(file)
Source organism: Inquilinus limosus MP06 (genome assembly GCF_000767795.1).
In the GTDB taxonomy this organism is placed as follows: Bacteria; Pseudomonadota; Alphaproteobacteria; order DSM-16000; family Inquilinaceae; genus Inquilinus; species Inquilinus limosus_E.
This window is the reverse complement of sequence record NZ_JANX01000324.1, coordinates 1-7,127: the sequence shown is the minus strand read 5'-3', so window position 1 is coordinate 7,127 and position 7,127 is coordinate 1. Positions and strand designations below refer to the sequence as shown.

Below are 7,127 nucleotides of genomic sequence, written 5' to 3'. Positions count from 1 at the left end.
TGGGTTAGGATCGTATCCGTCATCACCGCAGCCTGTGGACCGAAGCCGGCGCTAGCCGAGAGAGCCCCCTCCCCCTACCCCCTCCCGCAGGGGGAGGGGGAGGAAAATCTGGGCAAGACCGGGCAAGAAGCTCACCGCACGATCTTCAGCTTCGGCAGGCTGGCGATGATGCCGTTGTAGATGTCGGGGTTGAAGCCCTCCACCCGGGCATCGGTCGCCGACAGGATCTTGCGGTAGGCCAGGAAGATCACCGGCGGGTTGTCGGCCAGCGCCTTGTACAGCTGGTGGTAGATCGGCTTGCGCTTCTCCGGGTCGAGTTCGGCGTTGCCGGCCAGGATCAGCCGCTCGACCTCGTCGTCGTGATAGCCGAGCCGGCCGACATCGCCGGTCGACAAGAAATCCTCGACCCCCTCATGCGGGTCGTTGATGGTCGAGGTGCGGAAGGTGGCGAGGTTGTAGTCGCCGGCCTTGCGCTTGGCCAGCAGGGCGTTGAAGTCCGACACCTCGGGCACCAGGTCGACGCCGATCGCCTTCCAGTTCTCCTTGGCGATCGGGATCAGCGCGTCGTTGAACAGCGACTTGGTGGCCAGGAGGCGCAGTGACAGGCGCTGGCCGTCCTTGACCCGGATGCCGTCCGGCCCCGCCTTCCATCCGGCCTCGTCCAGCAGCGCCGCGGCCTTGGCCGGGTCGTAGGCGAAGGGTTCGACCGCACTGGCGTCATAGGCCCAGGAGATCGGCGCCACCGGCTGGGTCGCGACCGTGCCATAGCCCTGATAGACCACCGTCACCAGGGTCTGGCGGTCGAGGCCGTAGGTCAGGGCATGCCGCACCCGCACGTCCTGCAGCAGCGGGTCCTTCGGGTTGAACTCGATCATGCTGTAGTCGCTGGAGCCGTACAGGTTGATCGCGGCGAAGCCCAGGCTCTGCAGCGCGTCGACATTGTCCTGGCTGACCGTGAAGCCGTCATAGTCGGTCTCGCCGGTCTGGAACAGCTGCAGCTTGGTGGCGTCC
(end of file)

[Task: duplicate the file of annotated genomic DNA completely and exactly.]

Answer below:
Source organism: Inquilinus limosus MP06 (genome assembly GCF_000767795.1).
In the GTDB taxonomy this organism is placed as follows: Bacteria; Pseudomonadota; Alphaproteobacteria; order DSM-16000; family Inquilinaceae; genus Inquilinus; species Inquilinus limosus_E.
This window is the reverse complement of sequence record NZ_JANX01000324.1, coordinates 1-7,127: the sequence shown is the minus strand read 5'-3', so window position 1 is coordinate 7,127 and position 7,127 is coordinate 1. Positions and strand designations below refer to the sequence as shown.

Below are 7,127 nucleotides of genomic sequence, written 5' to 3'. Positions count from 1 at the left end.
TGGGTTAGGATCGTATCCGTCATCACCGCAGCCTGTGGACCGAAGCCGGCGCTAGCCGAGAGAGCCCCCTCCCCCTACCCCCTCCCGCAGGGGGAGGGGGAGGAAAATCTGGGCAAGACCGGGCAAGAAGCTCACCGCACGATCTTCAGCTTCGGCAGGCTGGCGATGATGCCGTTGTAGATGTCGGGGTTGAAGCCCTCCACCCGGGCATCGGTCGCCGACAGGATCTTGCGGTAGGCCAGGAAGATCACCGGCGGGTTGTCGGCCAGCGCCTTGTACAGCTGGTGGTAGATCGGCTTGCGCTTCTCCGGGTCGAGTTCGGCGTTGCCGGCCAGGATCAGCCGCTCGACCTCGTCGTCGTGATAGCCGAGCCGGCCGACATCGCCGGTCGACAAGAAATCCTCGACCCCCTCATGCGGGTCGTTGATGGTCGAGGTGCGGAAGGTGGCGAGGTTGTAGTCGCCGGCCTTGCGCTTGGCCAGCAGGGCGTTGAAGTCCGACACCTCGGGCACCAGGTCGACGCCGATCGCCTTCCAGTTCTCCTTGGCGATCGGGATCAGCGCGTCGTTGAACAGCGACTTGGTGGCCAGGAGGCGCAGTGACAGGCGCTGGCCGTCCTTGACCCGGATGCCGTCCGGCCCCGCCTTCCATCCGGCCTCGTCCAGCAGCGCCGCGGCCTTGGCCGGGTCGTAGGCGAAGGGTTCGACCGCACTGGCGTCATAGGCCCAGGAGATCGGCGCCACCGGCTGGGTCGCGACCGTGCCATAGCCCTGATAGACCACCGTCACCAGGGTCTGGCGGTCGAGGCCGTAGGTCAGGGCATGCCGCACCCGCACGTCCTGCAGCAGCGGGTCCTTCGGGTTGAACTCGATCATGCTGTAGTCGCTGGAGCCGTACAGGTTGATCGCGGCGAAGCCCAGGCTCTGCAGCGCGTCGACATTGTCCTGGCTGACCGTGAAGCCGTCATAGTCGGTCTCGCCGGTCTGGAACAGCTGCAGCTTGGTGGCGTCC